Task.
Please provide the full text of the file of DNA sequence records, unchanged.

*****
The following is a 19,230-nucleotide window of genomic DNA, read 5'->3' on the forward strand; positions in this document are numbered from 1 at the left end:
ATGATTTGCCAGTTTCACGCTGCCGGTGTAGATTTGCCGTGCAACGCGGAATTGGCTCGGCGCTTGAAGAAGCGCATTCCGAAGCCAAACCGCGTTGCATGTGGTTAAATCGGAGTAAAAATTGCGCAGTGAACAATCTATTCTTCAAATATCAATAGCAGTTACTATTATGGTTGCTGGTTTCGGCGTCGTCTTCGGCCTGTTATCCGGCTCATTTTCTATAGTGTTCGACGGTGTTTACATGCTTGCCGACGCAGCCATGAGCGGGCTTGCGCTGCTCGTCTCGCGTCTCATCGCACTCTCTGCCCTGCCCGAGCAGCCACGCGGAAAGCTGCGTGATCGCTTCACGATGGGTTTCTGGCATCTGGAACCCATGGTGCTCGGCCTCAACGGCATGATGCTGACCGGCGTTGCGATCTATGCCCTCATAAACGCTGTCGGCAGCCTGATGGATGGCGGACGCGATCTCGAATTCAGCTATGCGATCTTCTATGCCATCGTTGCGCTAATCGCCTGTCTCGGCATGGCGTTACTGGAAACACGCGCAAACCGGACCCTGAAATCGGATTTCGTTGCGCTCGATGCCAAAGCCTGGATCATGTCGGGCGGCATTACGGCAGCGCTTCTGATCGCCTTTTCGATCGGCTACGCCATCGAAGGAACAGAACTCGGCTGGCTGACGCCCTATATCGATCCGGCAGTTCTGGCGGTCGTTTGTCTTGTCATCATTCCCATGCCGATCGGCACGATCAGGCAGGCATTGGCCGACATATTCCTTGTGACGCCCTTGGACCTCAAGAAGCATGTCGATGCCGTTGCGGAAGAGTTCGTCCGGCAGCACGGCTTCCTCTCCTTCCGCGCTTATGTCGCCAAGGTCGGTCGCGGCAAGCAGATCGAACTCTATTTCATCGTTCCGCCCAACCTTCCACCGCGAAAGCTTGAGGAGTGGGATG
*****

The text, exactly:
The following is a 19,230-nucleotide window of genomic DNA, read 5'->3' on the forward strand; positions in this document are numbered from 1 at the left end:
ATGATTTGCCAGTTTCACGCTGCCGGTGTAGATTTGCCGTGCAACGCGGAATTGGCTCGGCGCTTGAAGAAGCGCATTCCGAAGCCAAACCGCGTTGCATGTGGTTAAATCGGAGTAAAAATTGCGCAGTGAACAATCTATTCTTCAAATATCAATAGCAGTTACTATTATGGTTGCTGGTTTCGGCGTCGTCTTCGGCCTGTTATCCGGCTCATTTTCTATAGTGTTCGACGGTGTTTACATGCTTGCCGACGCAGCCATGAGCGGGCTTGCGCTGCTCGTCTCGCGTCTCATCGCACTCTCTGCCCTGCCCGAGCAGCCACGCGGAAAGCTGCGTGATCGCTTCACGATGGGTTTCTGGCATCTGGAACCCATGGTGCTCGGCCTCAACGGCATGATGCTGACCGGCGTTGCGATCTATGCCCTCATAAACGCTGTCGGCAGCCTGATGGATGGCGGACGCGATCTCGAATTCAGCTATGCGATCTTCTATGCCATCGTTGCGCTAATCGCCTGTCTCGGCATGGCGTTACTGGAAACACGCGCAAACCGGACCCTGAAATCGGATTTCGTTGCGCTCGATGCCAAAGCCTGGATCATGTCGGGCGGCATTACGGCAGCGCTTCTGATCGCCTTTTCGATCGGCTACGCCATCGAAGGAACAGAACTCGGCTGGCTGACGCCCTATATCGATCCGGCAGTTCTGGCGGTCGTTTGTCTTGTCATCATTCCCATGCCGATCGGCACGATCAGGCAGGCATTGGCCGACATATTCCTTGTGACGCCCTTGGACCTCAAGAAGCATGTCGATGCCGTTGCGGAAGAGTTCGTCCGGCAGCACGGCTTCCTCTCCTTCCGCGCTTATGTCGCCAAGGTCGGTCGCGGCAAGCAGATCGAACTCTATTTCATCGTTCCGCCCAACCTTCCACCGCGAAAGCTTGAGGAGTGGGATG